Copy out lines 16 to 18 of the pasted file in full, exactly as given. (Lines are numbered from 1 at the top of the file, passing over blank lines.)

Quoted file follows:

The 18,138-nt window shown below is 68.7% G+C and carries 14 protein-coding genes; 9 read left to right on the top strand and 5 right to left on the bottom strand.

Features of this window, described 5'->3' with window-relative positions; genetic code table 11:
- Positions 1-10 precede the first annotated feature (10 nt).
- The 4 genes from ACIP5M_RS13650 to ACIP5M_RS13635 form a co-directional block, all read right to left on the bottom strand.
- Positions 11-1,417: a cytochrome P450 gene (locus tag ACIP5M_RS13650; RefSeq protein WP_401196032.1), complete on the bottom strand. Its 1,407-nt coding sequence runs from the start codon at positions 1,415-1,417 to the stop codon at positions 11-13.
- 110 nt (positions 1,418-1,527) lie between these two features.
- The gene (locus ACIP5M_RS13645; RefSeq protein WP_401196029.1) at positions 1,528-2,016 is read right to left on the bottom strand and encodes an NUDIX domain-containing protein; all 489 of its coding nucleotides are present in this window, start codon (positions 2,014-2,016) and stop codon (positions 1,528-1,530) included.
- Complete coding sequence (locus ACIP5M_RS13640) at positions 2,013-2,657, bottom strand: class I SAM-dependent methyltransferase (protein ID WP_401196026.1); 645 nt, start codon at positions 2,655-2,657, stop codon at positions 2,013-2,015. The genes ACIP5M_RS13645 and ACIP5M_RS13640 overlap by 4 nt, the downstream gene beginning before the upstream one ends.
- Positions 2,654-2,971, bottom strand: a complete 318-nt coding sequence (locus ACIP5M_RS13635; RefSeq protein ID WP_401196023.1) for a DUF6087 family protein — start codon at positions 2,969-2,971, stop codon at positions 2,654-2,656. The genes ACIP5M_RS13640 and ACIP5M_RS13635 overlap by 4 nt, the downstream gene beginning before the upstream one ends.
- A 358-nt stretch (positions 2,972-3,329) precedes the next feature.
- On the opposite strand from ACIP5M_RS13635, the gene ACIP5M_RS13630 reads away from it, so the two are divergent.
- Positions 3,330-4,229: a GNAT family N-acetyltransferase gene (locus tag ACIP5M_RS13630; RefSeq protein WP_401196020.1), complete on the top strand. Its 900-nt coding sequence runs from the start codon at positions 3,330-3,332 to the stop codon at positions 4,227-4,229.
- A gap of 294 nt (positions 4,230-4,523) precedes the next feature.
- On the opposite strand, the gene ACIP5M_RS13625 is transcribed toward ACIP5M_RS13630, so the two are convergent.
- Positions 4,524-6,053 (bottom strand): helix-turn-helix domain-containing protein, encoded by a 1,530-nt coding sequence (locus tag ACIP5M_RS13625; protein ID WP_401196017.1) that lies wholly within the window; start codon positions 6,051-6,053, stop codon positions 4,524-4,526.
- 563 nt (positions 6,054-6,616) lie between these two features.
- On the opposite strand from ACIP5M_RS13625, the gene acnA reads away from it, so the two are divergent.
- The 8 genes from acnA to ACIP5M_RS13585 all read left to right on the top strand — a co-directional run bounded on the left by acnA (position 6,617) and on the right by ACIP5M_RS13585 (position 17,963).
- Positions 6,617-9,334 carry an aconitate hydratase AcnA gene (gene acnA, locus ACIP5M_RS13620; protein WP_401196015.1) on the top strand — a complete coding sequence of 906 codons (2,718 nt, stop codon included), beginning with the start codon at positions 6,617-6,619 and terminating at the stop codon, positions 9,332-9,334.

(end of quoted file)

- 563 nt (positions 6,054-6,616) lie between these two features.
- On the opposite strand from ACIP5M_RS13625, the gene acnA reads away from it, so the two are divergent.
- The 8 genes from acnA to ACIP5M_RS13585 all read left to right on the top strand — a co-directional run bounded on the left by acnA (position 6,617) and on the right by ACIP5M_RS13585 (position 17,963).